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Greitens' 'RINO hunting' video leads to death threats against his ex-wife, young children, attorney says

Eric Greitens’ attorney protested the timing of Sheena Greitens’ call for him to denounce violence and accused her of surprising him with the news in open court.

COLUMBIA, Mo. — A campaign video featuring Eric Greitens leading a platoon of armed militia men to break into homes on a "RINO hunt" put his own children and ex-wife in danger, an attorney for Sheena Greitens told a judge during a custody hearing on Thursday morning.

According to Helen Wade, an attorney for Sheena Greitens, someone sent a written death threat to Sheena Greitens that said, “Wouldn't it be awful if someone hunted down and killed Eric Greitens and his entire family? Golly, that would be terrible.”

Greitens, who is running in the Republican primary race for a chance to replace Senator Roy Blunt, did not appear in court in person or via virtual video conference. 

“I'm disappointed that Eric isn't here today because we were hoping that we would be able to get him to make a statement clearly denouncing the use of any sort of violence against my clients,” Wade said in the custody hearing.

“As a result of the video that was published widely on Monday, she's received some serious threats,” Wade said. “And in consultation with those that have expertise in this particular area, I believe Mr. Greitens has great power to ensure the safety of my client by simply stating openly and publicly that he absolutely denounces the use of any sort of violence, whether it be gun violence or otherwise, against her and the kids.”

Eric Greitens’ attorney Gary Stamper protested the timing of Sheena Greitens’ call for him to denounce violence and accused her of surprising him with the news in open court.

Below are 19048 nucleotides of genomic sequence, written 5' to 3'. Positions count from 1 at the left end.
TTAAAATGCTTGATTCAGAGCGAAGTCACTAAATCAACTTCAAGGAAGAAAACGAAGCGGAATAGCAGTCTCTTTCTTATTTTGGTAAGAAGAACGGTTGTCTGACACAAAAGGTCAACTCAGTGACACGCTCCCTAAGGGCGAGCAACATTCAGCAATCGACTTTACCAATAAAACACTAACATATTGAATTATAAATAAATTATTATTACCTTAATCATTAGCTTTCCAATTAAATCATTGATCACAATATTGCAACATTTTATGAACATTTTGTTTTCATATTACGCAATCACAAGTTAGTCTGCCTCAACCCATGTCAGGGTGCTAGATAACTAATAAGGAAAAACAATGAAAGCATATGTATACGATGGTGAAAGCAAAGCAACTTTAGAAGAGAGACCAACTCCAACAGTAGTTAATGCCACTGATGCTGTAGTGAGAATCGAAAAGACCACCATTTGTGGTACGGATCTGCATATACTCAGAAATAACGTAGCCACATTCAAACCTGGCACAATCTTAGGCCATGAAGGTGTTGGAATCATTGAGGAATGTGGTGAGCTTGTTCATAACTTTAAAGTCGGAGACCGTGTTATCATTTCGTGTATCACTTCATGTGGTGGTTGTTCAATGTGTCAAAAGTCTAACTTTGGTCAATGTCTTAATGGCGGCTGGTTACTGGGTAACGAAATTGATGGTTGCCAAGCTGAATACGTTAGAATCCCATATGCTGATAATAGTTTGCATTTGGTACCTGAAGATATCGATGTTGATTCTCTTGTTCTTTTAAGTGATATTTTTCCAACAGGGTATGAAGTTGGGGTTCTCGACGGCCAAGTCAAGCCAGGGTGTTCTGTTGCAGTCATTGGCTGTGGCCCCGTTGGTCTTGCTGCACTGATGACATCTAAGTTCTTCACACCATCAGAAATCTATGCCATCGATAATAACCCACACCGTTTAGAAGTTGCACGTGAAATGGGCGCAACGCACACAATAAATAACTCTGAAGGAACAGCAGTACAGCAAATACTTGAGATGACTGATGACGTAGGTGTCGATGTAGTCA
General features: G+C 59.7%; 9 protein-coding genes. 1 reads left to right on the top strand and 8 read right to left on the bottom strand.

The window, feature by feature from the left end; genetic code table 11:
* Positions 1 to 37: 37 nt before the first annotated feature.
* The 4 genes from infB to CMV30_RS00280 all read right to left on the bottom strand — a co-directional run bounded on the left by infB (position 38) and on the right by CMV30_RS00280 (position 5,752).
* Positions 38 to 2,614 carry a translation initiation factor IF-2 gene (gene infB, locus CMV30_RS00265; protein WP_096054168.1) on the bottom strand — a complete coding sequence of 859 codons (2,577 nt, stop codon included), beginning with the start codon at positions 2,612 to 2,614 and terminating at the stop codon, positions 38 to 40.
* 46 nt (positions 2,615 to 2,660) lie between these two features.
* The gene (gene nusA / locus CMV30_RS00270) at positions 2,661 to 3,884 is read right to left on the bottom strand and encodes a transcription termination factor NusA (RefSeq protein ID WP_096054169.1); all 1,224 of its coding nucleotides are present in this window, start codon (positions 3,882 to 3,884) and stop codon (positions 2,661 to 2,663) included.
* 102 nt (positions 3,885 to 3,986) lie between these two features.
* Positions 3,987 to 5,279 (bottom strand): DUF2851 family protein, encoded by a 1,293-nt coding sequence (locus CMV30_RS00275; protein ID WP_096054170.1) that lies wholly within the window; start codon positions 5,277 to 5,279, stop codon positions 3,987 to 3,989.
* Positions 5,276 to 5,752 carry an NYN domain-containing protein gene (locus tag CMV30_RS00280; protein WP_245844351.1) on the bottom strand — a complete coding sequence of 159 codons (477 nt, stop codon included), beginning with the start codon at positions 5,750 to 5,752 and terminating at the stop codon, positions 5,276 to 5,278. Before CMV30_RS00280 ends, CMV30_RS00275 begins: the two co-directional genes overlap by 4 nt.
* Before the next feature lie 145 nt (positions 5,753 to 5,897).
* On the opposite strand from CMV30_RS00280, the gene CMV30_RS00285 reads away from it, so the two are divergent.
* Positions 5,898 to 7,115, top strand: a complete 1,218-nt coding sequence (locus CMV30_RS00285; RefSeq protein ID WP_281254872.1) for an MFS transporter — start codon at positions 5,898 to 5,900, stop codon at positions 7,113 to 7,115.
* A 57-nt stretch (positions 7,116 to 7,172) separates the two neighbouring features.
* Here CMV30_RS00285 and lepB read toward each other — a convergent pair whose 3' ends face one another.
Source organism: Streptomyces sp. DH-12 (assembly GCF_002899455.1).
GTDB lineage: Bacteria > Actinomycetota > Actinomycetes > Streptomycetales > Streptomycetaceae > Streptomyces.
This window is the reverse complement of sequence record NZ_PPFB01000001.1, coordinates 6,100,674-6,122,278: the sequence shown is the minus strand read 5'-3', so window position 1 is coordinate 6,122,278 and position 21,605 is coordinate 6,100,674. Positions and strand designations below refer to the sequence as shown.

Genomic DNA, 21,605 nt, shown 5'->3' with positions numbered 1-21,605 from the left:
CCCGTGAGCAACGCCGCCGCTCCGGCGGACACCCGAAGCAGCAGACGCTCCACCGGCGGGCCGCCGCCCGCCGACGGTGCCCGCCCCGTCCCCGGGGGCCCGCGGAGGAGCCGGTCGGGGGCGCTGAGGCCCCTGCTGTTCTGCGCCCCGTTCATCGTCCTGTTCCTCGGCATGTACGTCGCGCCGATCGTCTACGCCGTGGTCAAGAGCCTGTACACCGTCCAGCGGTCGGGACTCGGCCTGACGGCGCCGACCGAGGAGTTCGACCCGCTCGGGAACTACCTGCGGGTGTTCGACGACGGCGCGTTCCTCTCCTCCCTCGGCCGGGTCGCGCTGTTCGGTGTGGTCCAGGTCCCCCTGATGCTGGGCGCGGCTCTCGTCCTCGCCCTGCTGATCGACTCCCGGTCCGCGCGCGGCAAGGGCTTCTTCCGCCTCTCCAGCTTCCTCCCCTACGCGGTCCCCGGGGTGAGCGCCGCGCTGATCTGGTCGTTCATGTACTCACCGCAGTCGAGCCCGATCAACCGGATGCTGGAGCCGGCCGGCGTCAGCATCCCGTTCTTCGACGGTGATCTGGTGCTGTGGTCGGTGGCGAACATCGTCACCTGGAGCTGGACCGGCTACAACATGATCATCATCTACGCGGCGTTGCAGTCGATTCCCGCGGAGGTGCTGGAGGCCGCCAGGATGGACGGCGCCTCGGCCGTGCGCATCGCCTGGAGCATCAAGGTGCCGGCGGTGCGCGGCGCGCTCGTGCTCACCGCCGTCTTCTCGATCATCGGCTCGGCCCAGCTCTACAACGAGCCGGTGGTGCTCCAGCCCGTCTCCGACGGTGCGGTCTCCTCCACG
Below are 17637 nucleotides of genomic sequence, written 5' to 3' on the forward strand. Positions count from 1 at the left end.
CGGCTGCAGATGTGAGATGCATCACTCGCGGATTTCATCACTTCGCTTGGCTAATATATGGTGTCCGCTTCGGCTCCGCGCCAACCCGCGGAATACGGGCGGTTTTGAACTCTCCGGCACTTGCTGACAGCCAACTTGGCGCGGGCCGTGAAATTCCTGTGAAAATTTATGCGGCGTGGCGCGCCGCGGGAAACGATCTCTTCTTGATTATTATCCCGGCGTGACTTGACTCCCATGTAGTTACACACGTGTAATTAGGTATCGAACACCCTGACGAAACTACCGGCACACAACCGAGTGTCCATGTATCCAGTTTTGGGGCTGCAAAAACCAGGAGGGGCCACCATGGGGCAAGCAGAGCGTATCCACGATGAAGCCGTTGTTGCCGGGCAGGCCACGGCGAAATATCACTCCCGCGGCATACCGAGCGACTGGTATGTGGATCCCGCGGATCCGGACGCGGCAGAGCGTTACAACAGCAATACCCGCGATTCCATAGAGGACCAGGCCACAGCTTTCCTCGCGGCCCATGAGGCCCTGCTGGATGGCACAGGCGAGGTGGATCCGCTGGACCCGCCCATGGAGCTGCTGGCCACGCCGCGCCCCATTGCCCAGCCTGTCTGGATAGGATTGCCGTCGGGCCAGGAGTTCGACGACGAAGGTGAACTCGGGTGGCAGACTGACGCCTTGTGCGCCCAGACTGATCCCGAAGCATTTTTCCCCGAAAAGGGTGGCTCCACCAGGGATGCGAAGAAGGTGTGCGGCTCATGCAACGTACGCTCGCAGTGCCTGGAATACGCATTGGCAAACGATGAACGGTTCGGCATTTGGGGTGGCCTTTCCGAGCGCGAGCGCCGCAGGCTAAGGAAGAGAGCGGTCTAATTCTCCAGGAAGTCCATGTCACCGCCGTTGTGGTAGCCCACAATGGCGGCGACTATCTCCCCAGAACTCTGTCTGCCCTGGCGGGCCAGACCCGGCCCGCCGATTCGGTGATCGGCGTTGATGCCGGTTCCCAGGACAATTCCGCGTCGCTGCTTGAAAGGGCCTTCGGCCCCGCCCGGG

“There's no way that he wouldn't make a public statement addressing this issue, or the unintended consequences, but I do think it's a bit unfair to spring it today,” Stamper argued.

“I am asking for him to make a statement,” Wade said. “If he doesn't want to make a statement saying that nobody should harm her or the children pursuant to the threats that she's received in writing, that says all that it needs to say. She's scared.”

Credit: KSDK
Attorney Helen Wade (left) and Sheena Greitens (right)

“If they want to have a press conference, they can have it on the courthouse steps,” Stamper said. 

“This isn't a press conference, and this isn't theater,” Wade countered. “This is serious. You know we live in a country where this kind of rhetoric has resulted in violence.”

Sheena Greitens asked the judge to enter the death threats she received into the legal record and was then swiftly ushered out of the courthouse. She left without speaking to any media. 

Another witness, child custody and guardian expert Liz Magee, told the judge, “obviously, I'm concerned about the safety of the kids too.”

Stamper released a statement via Eric Greitens' Twitter page Thursday afternoon. He said they reviewed the threats submitted into the court record and "saw no evidence of any death threats."

"Opposing counsel asked us to denounce the email and post. We do," Stamper said in the written statement.

Eric Greitens’ critics said the video recruiting his supporters to go “RINO hunting” incited violence against political opponents. In a radio interview on Tuesday, Greitens brushed them off, celebrated how much attention it was getting on the internet, and claimed it was merely “satire” and a “metaphor.”

The two sides have reached a temporary custody arrangement throughout the remainder of this summer, but remain at odds over which parent will have custody once the school year begins. Sheena Greitens has moved to Texas since filing for divorce from the disgraced former governor. The judge set a trial date of July 15 at 9 a.m.


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